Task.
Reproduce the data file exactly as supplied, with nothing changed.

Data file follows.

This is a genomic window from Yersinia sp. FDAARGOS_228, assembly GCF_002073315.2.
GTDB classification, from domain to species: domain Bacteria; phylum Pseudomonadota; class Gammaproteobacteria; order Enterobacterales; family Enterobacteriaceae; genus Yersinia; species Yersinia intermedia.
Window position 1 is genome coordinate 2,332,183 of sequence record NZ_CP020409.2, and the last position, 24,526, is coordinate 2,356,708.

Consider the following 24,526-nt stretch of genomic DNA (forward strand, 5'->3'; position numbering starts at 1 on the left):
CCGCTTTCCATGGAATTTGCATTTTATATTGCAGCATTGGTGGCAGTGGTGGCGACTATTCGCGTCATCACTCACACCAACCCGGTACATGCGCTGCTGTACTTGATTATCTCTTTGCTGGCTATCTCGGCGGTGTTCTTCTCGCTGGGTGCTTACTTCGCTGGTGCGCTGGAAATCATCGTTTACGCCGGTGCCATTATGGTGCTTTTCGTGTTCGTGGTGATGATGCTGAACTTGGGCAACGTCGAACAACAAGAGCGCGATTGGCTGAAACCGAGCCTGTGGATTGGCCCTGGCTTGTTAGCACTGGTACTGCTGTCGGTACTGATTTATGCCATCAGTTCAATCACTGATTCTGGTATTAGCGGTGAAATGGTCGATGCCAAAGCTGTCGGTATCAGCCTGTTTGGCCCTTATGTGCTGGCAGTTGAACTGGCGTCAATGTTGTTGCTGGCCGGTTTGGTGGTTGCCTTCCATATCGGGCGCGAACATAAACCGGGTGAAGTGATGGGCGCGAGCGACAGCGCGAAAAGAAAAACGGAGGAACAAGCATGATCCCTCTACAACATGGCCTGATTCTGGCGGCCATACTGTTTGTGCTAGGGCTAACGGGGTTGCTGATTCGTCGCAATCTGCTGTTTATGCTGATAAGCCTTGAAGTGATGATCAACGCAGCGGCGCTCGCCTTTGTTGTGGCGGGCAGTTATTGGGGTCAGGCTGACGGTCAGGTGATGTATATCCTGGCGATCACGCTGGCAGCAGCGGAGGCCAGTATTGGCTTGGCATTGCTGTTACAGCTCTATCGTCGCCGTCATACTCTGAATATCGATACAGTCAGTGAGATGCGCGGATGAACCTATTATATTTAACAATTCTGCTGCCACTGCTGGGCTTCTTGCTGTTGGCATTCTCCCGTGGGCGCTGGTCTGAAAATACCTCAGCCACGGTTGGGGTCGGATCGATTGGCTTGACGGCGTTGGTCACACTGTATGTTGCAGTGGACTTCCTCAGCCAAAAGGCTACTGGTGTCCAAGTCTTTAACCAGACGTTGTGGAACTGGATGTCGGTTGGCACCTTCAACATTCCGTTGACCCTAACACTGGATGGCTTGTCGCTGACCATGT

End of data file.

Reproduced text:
This is a genomic window from Yersinia sp. FDAARGOS_228, assembly GCF_002073315.2.
GTDB classification, from domain to species: domain Bacteria; phylum Pseudomonadota; class Gammaproteobacteria; order Enterobacterales; family Enterobacteriaceae; genus Yersinia; species Yersinia intermedia.
Window position 1 is genome coordinate 2,332,183 of sequence record NZ_CP020409.2, and the last position, 24,526, is coordinate 2,356,708.

Consider the following 24,526-nt stretch of genomic DNA (forward strand, 5'->3'; position numbering starts at 1 on the left):
CCGCTTTCCATGGAATTTGCATTTTATATTGCAGCATTGGTGGCAGTGGTGGCGACTATTCGCGTCATCACTCACACCAACCCGGTACATGCGCTGCTGTACTTGATTATCTCTTTGCTGGCTATCTCGGCGGTGTTCTTCTCGCTGGGTGCTTACTTCGCTGGTGCGCTGGAAATCATCGTTTACGCCGGTGCCATTATGGTGCTTTTCGTGTTCGTGGTGATGATGCTGAACTTGGGCAACGTCGAACAACAAGAGCGCGATTGGCTGAAACCGAGCCTGTGGATTGGCCCTGGCTTGTTAGCACTGGTACTGCTGTCGGTACTGATTTATGCCATCAGTTCAATCACTGATTCTGGTATTAGCGGTGAAATGGTCGATGCCAAAGCTGTCGGTATCAGCCTGTTTGGCCCTTATGTGCTGGCAGTTGAACTGGCGTCAATGTTGTTGCTGGCCGGTTTGGTGGTTGCCTTCCATATCGGGCGCGAACATAAACCGGGTGAAGTGATGGGCGCGAGCGACAGCGCGAAAAGAAAAACGGAGGAACAAGCATGATCCCTCTACAACATGGCCTGATTCTGGCGGCCATACTGTTTGTGCTAGGGCTAACGGGGTTGCTGATTCGTCGCAATCTGCTGTTTATGCTGATAAGCCTTGAAGTGATGATCAACGCAGCGGCGCTCGCCTTTGTTGTGGCGGGCAGTTATTGGGGTCAGGCTGACGGTCAGGTGATGTATATCCTGGCGATCACGCTGGCAGCAGCGGAGGCCAGTATTGGCTTGGCATTGCTGTTACAGCTCTATCGTCGCCGTCATACTCTGAATATCGATACAGTCAGTGAGATGCGCGGATGAACCTATTATATTTAACAATTCTGCTGCCACTGCTGGGCTTCTTGCTGTTGGCATTCTCCCGTGGGCGCTGGTCTGAAAATACCTCAGCCACGGTTGGGGTCGGATCGATTGGCTTGACGGCGTTGGTCACACTGTATGTTGCAGTGGACTTCCTCAGCCAAAAGGCTACTGGTGTCCAAGTCTTTAACCAGACGTTGTGGAACTGGATGTCGGTTGGCACCTTCAACATTCCGTTGACCCTAACACTGGATGGCTTGTCGCTGACCATGT